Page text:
|1.||Fetch next page of results|
|2.||Process page of results|
|3.||If there are no more results, return success|
|4.||Otherwise, goto step 1|
The first is to use one of the event-loop backends:
While the default Promises::Deferred implementation calls the then() callbacks synchronously, the event-loop backends call the callbacks asynchronously in the context of the event loop.
However, each promise passes its return value on to the next promise etc, so you still end up using a lot of memory with recursion. We can avoid this by breaking the chain.
In our example, all we care about is whether all the steps in our process completed successfully or not. Each execution of steps 1 to 4 is independent. Step 1 does not need to receive the return value from step 4.
We can break the chain by using done() instead of then(). While then() returns a new promise to continue the chain, done() will execute either the success callback or the error callback and return an empty list, breaking the chain and rolling back the stack.
To work through the code in the SYNOPSIS:
The $deferred variable (and the promise that we return to the caller) will either be resolved once all results have been fetched and processed by the _fetch_loop(), or rejected if an error occurs at any stage of execution.
If is_finished returns a true value (eg there are no more results to fetch), then we can resolve our promise, indicating success, and exit the loop.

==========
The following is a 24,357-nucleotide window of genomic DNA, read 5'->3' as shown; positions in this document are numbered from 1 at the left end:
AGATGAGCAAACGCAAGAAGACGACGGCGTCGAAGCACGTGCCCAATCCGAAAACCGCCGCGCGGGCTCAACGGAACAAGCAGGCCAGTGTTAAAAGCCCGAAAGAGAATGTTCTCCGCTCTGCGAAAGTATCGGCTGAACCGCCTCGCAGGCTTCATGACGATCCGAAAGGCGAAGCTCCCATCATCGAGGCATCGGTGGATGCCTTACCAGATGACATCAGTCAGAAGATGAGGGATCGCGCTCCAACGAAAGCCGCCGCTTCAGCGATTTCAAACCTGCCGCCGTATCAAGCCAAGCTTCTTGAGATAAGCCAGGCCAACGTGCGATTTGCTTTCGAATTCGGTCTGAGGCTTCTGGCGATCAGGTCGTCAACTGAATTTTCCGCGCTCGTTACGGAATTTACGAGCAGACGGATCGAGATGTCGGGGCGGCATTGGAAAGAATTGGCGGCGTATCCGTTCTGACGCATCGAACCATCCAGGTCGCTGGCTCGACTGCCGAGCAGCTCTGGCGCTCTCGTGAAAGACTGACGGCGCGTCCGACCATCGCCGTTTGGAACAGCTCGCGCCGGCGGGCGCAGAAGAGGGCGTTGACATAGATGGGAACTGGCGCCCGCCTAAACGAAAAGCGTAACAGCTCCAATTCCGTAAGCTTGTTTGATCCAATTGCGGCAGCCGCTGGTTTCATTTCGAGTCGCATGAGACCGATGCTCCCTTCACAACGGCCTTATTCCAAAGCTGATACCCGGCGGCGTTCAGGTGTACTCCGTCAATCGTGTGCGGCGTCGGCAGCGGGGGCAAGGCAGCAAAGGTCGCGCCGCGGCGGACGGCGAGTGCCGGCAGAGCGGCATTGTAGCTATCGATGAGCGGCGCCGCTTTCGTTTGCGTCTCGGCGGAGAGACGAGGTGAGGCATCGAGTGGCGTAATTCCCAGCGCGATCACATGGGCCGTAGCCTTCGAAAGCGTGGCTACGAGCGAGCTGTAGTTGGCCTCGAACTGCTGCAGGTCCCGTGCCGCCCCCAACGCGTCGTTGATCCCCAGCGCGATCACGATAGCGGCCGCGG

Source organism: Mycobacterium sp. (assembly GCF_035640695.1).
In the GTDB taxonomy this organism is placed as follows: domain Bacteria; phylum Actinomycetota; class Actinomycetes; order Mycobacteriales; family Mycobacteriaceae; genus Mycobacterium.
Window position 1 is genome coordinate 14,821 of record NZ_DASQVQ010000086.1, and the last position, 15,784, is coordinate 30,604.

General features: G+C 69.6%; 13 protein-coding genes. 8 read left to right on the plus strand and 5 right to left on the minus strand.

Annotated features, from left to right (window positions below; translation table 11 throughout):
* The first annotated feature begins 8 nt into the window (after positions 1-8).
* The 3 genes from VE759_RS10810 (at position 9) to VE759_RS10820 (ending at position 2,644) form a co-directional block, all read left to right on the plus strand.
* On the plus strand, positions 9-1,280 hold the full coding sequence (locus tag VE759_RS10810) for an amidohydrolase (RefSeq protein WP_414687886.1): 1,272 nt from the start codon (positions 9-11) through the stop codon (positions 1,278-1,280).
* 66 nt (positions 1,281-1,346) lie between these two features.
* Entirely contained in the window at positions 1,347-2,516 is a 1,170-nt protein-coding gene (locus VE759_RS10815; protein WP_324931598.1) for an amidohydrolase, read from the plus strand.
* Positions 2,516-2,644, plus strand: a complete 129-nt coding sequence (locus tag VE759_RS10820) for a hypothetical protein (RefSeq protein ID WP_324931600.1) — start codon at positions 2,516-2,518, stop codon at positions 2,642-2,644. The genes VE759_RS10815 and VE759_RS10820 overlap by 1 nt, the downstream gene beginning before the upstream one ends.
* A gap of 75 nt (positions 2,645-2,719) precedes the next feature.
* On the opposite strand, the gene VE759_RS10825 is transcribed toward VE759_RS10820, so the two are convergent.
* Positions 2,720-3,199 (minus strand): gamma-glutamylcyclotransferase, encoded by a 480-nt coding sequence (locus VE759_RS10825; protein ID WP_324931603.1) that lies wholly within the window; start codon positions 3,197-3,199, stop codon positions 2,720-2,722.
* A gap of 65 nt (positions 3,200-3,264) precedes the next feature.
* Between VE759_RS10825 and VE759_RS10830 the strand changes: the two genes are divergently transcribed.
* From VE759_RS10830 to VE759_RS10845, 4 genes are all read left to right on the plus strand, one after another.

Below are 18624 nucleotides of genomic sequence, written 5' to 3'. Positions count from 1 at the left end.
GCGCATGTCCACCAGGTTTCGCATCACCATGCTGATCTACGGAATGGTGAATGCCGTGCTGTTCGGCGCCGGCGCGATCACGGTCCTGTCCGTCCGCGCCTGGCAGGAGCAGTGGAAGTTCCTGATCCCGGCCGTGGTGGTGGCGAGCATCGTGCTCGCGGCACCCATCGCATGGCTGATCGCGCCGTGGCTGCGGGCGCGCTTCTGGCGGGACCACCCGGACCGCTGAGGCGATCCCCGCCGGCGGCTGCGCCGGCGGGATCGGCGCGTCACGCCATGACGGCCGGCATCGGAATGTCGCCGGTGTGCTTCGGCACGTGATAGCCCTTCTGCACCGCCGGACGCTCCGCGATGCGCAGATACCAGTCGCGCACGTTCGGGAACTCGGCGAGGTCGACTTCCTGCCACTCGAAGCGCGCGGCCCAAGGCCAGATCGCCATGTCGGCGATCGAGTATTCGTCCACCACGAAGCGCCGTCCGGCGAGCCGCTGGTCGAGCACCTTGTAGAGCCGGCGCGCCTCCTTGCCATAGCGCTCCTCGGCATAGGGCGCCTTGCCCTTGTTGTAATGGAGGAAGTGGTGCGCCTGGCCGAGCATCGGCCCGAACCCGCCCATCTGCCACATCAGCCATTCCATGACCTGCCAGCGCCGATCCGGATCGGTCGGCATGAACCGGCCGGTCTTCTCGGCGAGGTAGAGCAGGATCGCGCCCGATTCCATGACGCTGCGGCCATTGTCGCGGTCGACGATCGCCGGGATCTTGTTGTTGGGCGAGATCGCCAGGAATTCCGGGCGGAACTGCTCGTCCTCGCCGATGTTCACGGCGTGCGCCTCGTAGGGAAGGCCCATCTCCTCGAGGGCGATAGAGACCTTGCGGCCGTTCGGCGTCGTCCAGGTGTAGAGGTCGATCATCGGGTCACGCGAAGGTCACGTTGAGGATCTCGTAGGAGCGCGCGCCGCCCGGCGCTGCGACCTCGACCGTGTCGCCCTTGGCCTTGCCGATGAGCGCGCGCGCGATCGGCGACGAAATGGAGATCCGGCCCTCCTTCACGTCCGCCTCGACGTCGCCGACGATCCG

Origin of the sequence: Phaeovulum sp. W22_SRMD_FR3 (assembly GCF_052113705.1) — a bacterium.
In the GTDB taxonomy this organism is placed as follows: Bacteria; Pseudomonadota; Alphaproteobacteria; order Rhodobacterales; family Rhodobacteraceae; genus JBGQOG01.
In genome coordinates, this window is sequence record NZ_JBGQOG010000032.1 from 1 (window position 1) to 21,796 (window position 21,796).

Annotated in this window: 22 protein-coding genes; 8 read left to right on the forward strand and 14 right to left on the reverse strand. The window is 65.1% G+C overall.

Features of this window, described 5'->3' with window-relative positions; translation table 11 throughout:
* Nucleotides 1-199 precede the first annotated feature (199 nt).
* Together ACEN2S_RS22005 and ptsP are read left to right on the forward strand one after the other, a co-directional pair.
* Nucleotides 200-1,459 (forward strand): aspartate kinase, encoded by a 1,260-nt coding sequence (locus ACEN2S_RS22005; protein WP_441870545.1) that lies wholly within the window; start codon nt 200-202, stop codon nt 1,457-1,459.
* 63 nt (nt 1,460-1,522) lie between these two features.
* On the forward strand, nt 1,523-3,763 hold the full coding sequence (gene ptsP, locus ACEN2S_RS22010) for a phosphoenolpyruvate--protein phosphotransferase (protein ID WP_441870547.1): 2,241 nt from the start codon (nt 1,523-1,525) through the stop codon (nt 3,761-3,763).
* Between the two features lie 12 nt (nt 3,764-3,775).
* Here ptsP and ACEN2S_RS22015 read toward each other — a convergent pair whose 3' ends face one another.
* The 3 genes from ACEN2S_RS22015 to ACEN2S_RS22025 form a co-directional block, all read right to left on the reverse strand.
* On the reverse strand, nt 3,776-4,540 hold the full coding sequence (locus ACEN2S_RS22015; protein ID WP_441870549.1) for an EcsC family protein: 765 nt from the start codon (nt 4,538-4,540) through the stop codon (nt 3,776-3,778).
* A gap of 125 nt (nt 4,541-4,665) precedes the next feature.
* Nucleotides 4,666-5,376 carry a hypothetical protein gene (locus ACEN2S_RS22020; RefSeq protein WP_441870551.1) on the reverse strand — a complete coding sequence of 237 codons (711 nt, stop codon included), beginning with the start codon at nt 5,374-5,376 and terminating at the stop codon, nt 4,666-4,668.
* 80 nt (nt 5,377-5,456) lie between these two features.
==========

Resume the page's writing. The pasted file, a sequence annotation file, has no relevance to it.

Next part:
Otherwise we fetch the next page of results aynchronously from the DB and process them. If either of these steps (fetching or processing) fails, then we signal failure by rejecting our deferred promise and exiting the loop. If there is no failure, we recurse back into our loop by calling _fetch_loop() again.
However,this recursion happens asynchronously. What this code actually does is to schedule the call to _fetch_loop() in the next tick of the event loop. And because we used done() instead of then(), we dont wait around for the return result but instead return immediately, exiting the current execution, discarding the return results and rolling back the stack.
Stevan Little <email@example.com>
This software is copyright (c) 2014 by Infinity Interactive, Inc..
This is free software; you can redistribute it and/or modify it under the same terms as the Perl 5 programming language system itself.
|perl v5.20.3||PROMISES::COOKBOOK::RECURSION (3)||2014-12-28|